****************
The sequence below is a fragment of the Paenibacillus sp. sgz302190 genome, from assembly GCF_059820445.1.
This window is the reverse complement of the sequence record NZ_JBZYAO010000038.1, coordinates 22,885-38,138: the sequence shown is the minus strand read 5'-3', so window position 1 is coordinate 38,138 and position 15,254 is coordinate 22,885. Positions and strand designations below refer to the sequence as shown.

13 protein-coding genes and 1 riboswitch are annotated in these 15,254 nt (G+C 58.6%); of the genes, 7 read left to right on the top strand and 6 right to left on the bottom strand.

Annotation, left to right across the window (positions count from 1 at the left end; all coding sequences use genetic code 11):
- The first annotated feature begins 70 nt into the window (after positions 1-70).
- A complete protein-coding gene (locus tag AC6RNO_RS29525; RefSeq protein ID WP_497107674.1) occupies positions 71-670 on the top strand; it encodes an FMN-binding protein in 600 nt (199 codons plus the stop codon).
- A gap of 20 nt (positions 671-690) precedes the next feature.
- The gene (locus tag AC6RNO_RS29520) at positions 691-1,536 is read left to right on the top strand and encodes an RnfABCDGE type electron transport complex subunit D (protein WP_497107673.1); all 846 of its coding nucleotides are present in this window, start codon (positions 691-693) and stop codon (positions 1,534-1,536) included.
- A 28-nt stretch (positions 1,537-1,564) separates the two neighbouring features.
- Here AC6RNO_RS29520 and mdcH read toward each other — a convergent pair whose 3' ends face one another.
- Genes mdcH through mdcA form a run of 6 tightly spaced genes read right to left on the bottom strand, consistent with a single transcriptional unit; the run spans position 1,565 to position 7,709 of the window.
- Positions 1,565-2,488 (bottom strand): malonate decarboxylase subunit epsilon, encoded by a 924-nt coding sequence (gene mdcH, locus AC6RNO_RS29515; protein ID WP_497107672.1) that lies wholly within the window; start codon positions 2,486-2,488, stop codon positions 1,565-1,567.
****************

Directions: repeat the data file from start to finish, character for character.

The sequence below is a fragment of the Paenibacillus sp. sgz302190 genome, from assembly GCF_059820445.1.
This window is the reverse complement of the sequence record NZ_JBZYAO010000038.1, coordinates 22,885-38,138: the sequence shown is the minus strand read 5'-3', so window position 1 is coordinate 38,138 and position 15,254 is coordinate 22,885. Positions and strand designations below refer to the sequence as shown.

13 protein-coding genes and 1 riboswitch are annotated in these 15,254 nt (G+C 58.6%); of the genes, 7 read left to right on the top strand and 6 right to left on the bottom strand.

Annotation, left to right across the window (positions count from 1 at the left end; all coding sequences use genetic code 11):
- The first annotated feature begins 70 nt into the window (after positions 1-70).
- A complete protein-coding gene (locus tag AC6RNO_RS29525; RefSeq protein ID WP_497107674.1) occupies positions 71-670 on the top strand; it encodes an FMN-binding protein in 600 nt (199 codons plus the stop codon).
- A gap of 20 nt (positions 671-690) precedes the next feature.
- The gene (locus tag AC6RNO_RS29520) at positions 691-1,536 is read left to right on the top strand and encodes an RnfABCDGE type electron transport complex subunit D (protein WP_497107673.1); all 846 of its coding nucleotides are present in this window, start codon (positions 691-693) and stop codon (positions 1,534-1,536) included.
- A 28-nt stretch (positions 1,537-1,564) separates the two neighbouring features.
- Here AC6RNO_RS29520 and mdcH read toward each other — a convergent pair whose 3' ends face one another.
- Genes mdcH through mdcA form a run of 6 tightly spaced genes read right to left on the bottom strand, consistent with a single transcriptional unit; the run spans position 1,565 to position 7,709 of the window.
- Positions 1,565-2,488 (bottom strand): malonate decarboxylase subunit epsilon, encoded by a 924-nt coding sequence (gene mdcH, locus AC6RNO_RS29515; protein ID WP_497107672.1) that lies wholly within the window; start codon positions 2,486-2,488, stop codon positions 1,565-1,567.